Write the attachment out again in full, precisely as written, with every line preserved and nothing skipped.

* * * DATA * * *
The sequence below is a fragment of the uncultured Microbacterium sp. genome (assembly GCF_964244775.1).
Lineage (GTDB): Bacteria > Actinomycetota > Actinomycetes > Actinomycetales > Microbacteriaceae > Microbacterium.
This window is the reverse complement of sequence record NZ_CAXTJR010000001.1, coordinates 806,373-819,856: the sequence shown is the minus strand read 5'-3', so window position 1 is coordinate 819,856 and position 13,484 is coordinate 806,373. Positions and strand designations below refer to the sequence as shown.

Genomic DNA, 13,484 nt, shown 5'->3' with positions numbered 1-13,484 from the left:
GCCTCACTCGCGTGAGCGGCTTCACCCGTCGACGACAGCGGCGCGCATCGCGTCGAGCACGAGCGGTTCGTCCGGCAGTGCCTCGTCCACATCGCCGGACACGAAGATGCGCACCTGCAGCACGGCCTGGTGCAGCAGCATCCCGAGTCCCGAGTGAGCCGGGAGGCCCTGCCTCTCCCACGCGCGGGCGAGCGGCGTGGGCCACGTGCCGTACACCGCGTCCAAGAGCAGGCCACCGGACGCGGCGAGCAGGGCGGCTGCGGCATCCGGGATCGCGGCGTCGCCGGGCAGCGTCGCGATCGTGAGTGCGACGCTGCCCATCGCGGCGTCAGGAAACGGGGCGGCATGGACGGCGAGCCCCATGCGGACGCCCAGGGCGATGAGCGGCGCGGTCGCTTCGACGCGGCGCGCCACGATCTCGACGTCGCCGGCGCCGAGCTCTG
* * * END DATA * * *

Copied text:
The sequence below is a fragment of the uncultured Microbacterium sp. genome (assembly GCF_964244775.1).
Lineage (GTDB): Bacteria > Actinomycetota > Actinomycetes > Actinomycetales > Microbacteriaceae > Microbacterium.
This window is the reverse complement of sequence record NZ_CAXTJR010000001.1, coordinates 806,373-819,856: the sequence shown is the minus strand read 5'-3', so window position 1 is coordinate 819,856 and position 13,484 is coordinate 806,373. Positions and strand designations below refer to the sequence as shown.

Genomic DNA, 13,484 nt, shown 5'->3' with positions numbered 1-13,484 from the left:
GCCTCACTCGCGTGAGCGGCTTCACCCGTCGACGACAGCGGCGCGCATCGCGTCGAGCACGAGCGGTTCGTCCGGCAGTGCCTCGTCCACATCGCCGGACACGAAGATGCGCACCTGCAGCACGGCCTGGTGCAGCAGCATCCCGAGTCCCGAGTGAGCCGGGAGGCCCTGCCTCTCCCACGCGCGGGCGAGCGGCGTGGGCCACGTGCCGTACACCGCGTCCAAGAGCAGGCCACCGGACGCGGCGAGCAGGGCGGCTGCGGCATCCGGGATCGCGGCGTCGCCGGGCAGCGTCGCGATCGTGAGTGCGACGCTGCCCATCGCGGCGTCAGGAAACGGGGCGGCATGGACGGCGAGCCCCATGCGGACGCCCAGGGCGATGAGCGGCGCGGTCGCTTCGACGCGGCGCGCCACGATCTCGACGTCGCCGGCGCCGAGCTCTG